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, Random Roger (154 clicks)
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Marc Faber was on Asia Squawkbox Monday morning for much of the show and as he often does he had some interesting things to say. One thing he said several times, which most people don't often think of when they think of him, is that he thinks people should be diversified. It is not surprising that he thinks this but it does not get much attention relative to the other things he talks about.

He answered several emails through the appearance including one about asset allocation. He said that investors should diversify with real estate, farmland, equities and precious metals. In trying to find different ways to build a portfolio around his ideas I would not discount the off the cuff nature of his comments but the asset classes he mentioned are a combination of old standbys and popular "new" exposures.

If I had to buy one type of REIT (we don't own any) I would probably look at college apartment REITs. You can look at American Campus Communities (NYSE:ACC) and easily find the few other names in this niche but again we have no exposure. There are also several companies considering converting to REIT status even though the underlying businesses are not real estate in the way you would typically expect. There are a slew of REIT ETFs, if I wanted to own this space I would prefer an individual issue but if you have to go the ETF route I would avoid anything with China in.

For the farmland segment it would be impractical for the typical 50 year old who is doing reasonably well and had $300,000-$500,000 in a 401k to go buy a farm (it might also be impractical for someone with millions saved) but there are some exchange traded proxies. The closest ETF is probably the new IndexIQ Global Agribusiness Small Cap Fund (NYSEARCA:CROP). The large cap ETFs in this space like PAGG, CRBA and client holding MOO don't really have exposure to farms. There are various plantation stocks from Asia (a couple of which trade in London), there a couple of companies listed in Sweden with farms in Russia, there are big chemical companies like Yara (OTCPK:YARIY) or Israel Chemical (OTCPK:ISCHY).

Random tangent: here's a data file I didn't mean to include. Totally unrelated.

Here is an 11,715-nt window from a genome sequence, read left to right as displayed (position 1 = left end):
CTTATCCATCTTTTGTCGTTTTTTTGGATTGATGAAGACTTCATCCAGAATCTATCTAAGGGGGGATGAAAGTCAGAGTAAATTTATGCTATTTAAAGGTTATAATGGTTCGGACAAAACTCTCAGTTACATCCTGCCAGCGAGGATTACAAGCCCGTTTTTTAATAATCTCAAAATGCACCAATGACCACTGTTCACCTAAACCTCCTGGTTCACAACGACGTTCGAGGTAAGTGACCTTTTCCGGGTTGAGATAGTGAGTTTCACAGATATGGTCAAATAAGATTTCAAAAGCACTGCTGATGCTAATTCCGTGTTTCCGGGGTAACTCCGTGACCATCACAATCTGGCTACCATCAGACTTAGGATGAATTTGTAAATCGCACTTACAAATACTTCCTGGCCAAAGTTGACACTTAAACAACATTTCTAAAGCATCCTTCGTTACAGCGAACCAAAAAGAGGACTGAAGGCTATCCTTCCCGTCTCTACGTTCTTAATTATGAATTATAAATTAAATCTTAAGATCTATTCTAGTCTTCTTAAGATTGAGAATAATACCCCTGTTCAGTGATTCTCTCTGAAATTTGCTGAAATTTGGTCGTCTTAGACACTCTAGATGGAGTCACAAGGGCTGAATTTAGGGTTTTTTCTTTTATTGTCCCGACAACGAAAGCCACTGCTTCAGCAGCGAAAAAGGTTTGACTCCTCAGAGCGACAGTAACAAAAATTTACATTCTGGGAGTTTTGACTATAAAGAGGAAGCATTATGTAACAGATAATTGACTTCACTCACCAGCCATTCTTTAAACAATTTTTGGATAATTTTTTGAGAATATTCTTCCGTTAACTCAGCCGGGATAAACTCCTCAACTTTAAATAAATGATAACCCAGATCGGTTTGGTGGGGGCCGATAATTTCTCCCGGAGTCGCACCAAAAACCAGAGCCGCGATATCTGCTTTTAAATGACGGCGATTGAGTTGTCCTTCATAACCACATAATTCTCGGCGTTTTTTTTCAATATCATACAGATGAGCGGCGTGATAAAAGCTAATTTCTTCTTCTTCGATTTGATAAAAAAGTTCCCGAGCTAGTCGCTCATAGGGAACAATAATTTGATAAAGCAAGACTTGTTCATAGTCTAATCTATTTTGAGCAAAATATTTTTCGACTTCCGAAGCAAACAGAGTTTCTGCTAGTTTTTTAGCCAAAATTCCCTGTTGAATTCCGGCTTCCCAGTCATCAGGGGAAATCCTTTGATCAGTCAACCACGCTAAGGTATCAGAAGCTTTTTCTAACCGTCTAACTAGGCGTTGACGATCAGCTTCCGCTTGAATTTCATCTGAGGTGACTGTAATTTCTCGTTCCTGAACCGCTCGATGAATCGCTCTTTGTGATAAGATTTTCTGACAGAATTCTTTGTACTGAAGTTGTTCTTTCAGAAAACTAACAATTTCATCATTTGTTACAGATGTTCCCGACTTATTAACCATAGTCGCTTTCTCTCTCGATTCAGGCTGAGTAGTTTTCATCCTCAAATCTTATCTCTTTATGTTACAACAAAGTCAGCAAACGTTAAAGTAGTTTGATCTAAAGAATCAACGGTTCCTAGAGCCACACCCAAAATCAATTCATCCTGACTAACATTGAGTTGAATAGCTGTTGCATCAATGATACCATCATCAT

One new stock in the space that is easily accessed is Adecoagro (NYSE:AGRO) which listed on the NYSE a few weeks ago. It has operations in Argentina, Brazil and Uruguay, it owns actual farms and it also processes food at mills. George Soros sold a bunch of shares into the IPO but he still owns a bunch of shares. In its two and half month trading, which I think is long enough that the syndicate bid would be gone, it has had a volatile ride to a 4% gain. That it did not blow up immediately tells me it is a real company and that no one is trying to pull a fast one--no one pulling a fast one is not much of an argument to buy a stock but I am willing to watch this one as I try to learn more about it (I watched Ecopetrol for months before buying it for clients).

Coincidentally I found this article about food and farming on Bloomberg. For me, the money quote was "global food output will have to climb 70 percent between 2010 and 2050 as the world population swells to 9.1 billion people and rising incomes boost meat and dairy consumption." Figuring the best way in may not be easy but this is a real theme. If New Zealand's Fonterra ever went public I'd probably be very interested.

As far as equities, this blog covers this all the time. There is no reason that in any of these portfolio concepts that the equity portion can't be a properly diversified equity portfolio. Given the doom that Faber sees coming to the US and Euroland he might suggest avoiding those parts of the world in favor of certain markets in Asia and maybe Latin America (here I am talking about what he might suggest, I am obviously a big fan of certain parts of Latin America).

Precious metals are easy in terms of choices. There are now multiple physical gold ETFs and several other metals are available too. If you believe there is any sort of malfeasance with how the metal is accounted for, as some people do, then you should avoid the funds. There are also plenty of interesting equity ETFs and individual stocks in this space as well.

You can look under the hood of the various ETFs for ideas for individual names if you are so inclined to that type of investment. While no one should forget the Mark Twain quote about showing him a gold mine and his showing you a hole in the ground with a liar standing over it there are plenty of small companies with producing mines in various parts of the world that trade in Canada and London, again for anyone inclined to do the work, and some of these stocks will do very well. There is nothing easy about selecting this type of stock but they are out there.

No mention from Faber about Thai Tap Water, which is a name he was mentioning quite frequently there for a while.

Source: Diversification Tips From Marc Faber